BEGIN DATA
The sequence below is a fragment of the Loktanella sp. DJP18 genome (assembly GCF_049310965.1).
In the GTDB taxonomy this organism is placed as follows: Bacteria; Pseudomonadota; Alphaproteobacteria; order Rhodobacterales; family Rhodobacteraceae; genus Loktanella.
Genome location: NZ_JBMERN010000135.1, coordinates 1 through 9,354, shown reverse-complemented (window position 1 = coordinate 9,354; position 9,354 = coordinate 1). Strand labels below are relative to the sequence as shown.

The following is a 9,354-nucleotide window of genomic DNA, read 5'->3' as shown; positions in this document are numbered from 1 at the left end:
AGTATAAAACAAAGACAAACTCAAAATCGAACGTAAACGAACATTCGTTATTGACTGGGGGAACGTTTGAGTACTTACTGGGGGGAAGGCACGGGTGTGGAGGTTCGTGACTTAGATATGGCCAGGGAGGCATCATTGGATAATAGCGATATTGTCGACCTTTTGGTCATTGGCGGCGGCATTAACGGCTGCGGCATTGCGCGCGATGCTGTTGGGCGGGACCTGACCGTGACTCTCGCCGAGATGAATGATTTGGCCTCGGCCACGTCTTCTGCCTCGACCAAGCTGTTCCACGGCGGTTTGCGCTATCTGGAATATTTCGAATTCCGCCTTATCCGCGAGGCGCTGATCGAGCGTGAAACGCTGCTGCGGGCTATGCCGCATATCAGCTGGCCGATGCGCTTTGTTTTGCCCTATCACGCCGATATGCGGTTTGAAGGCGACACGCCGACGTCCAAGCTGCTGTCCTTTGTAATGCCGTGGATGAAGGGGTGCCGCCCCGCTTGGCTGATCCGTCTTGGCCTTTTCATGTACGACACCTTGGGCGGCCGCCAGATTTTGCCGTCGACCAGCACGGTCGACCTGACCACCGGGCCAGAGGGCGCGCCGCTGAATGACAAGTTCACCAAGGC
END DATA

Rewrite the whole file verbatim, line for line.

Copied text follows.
The sequence below is a fragment of the Loktanella sp. DJP18 genome (assembly GCF_049310965.1).
In the GTDB taxonomy this organism is placed as follows: Bacteria; Pseudomonadota; Alphaproteobacteria; order Rhodobacterales; family Rhodobacteraceae; genus Loktanella.
Genome location: NZ_JBMERN010000135.1, coordinates 1 through 9,354, shown reverse-complemented (window position 1 = coordinate 9,354; position 9,354 = coordinate 1). Strand labels below are relative to the sequence as shown.

The following is a 9,354-nucleotide window of genomic DNA, read 5'->3' as shown; positions in this document are numbered from 1 at the left end:
AGTATAAAACAAAGACAAACTCAAAATCGAACGTAAACGAACATTCGTTATTGACTGGGGGAACGTTTGAGTACTTACTGGGGGGAAGGCACGGGTGTGGAGGTTCGTGACTTAGATATGGCCAGGGAGGCATCATTGGATAATAGCGATATTGTCGACCTTTTGGTCATTGGCGGCGGCATTAACGGCTGCGGCATTGCGCGCGATGCTGTTGGGCGGGACCTGACCGTGACTCTCGCCGAGATGAATGATTTGGCCTCGGCCACGTCTTCTGCCTCGACCAAGCTGTTCCACGGCGGTTTGCGCTATCTGGAATATTTCGAATTCCGCCTTATCCGCGAGGCGCTGATCGAGCGTGAAACGCTGCTGCGGGCTATGCCGCATATCAGCTGGCCGATGCGCTTTGTTTTGCCCTATCACGCCGATATGCGGTTTGAAGGCGACACGCCGACGTCCAAGCTGCTGTCCTTTGTAATGCCGTGGATGAAGGGGTGCCGCCCCGCTTGGCTGATCCGTCTTGGCCTTTTCATGTACGACACCTTGGGCGGCCGCCAGATTTTGCCGTCGACCAGCACGGTCGACCTGACCACCGGGCCAGAGGGCGCGCCGCTGAATGACAAGTTCACCAAGGC